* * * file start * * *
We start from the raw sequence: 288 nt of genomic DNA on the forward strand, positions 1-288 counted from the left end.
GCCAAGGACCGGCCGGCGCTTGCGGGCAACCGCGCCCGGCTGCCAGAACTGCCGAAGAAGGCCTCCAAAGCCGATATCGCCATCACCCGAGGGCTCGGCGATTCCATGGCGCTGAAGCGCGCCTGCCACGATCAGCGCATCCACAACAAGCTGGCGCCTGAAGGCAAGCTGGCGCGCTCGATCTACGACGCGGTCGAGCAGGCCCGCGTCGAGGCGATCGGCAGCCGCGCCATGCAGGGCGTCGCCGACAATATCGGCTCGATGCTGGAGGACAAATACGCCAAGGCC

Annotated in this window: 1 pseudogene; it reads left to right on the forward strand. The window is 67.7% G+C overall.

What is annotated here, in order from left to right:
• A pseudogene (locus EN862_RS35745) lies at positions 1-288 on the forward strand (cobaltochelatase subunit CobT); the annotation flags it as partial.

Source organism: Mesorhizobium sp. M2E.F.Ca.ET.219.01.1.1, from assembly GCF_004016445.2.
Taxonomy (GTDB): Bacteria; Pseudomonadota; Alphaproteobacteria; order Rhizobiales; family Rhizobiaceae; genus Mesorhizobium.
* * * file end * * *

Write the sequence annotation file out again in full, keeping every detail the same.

We start from the raw sequence: 288 nt of genomic DNA on the forward strand, positions 1-288 counted from the left end.
GCCAAGGACCGGCCGGCGCTTGCGGGCAACCGCGCCCGGCTGCCAGAACTGCCGAAGAAGGCCTCCAAAGCCGATATCGCCATCACCCGAGGGCTCGGCGATTCCATGGCGCTGAAGCGCGCCTGCCACGATCAGCGCATCCACAACAAGCTGGCGCCTGAAGGCAAGCTGGCGCGCTCGATCTACGACGCGGTCGAGCAGGCCCGCGTCGAGGCGATCGGCAGCCGCGCCATGCAGGGCGTCGCCGACAATATCGGCTCGATGCTGGAGGACAAATACGCCAAGGCC

Annotated in this window: 1 pseudogene; it reads left to right on the forward strand. The window is 67.7% G+C overall.

What is annotated here, in order from left to right:
• A pseudogene (locus EN862_RS35745) lies at positions 1-288 on the forward strand (cobaltochelatase subunit CobT); the annotation flags it as partial.

Source organism: Mesorhizobium sp. M2E.F.Ca.ET.219.01.1.1, from assembly GCF_004016445.2.
Taxonomy (GTDB): Bacteria; Pseudomonadota; Alphaproteobacteria; order Rhizobiales; family Rhizobiaceae; genus Mesorhizobium.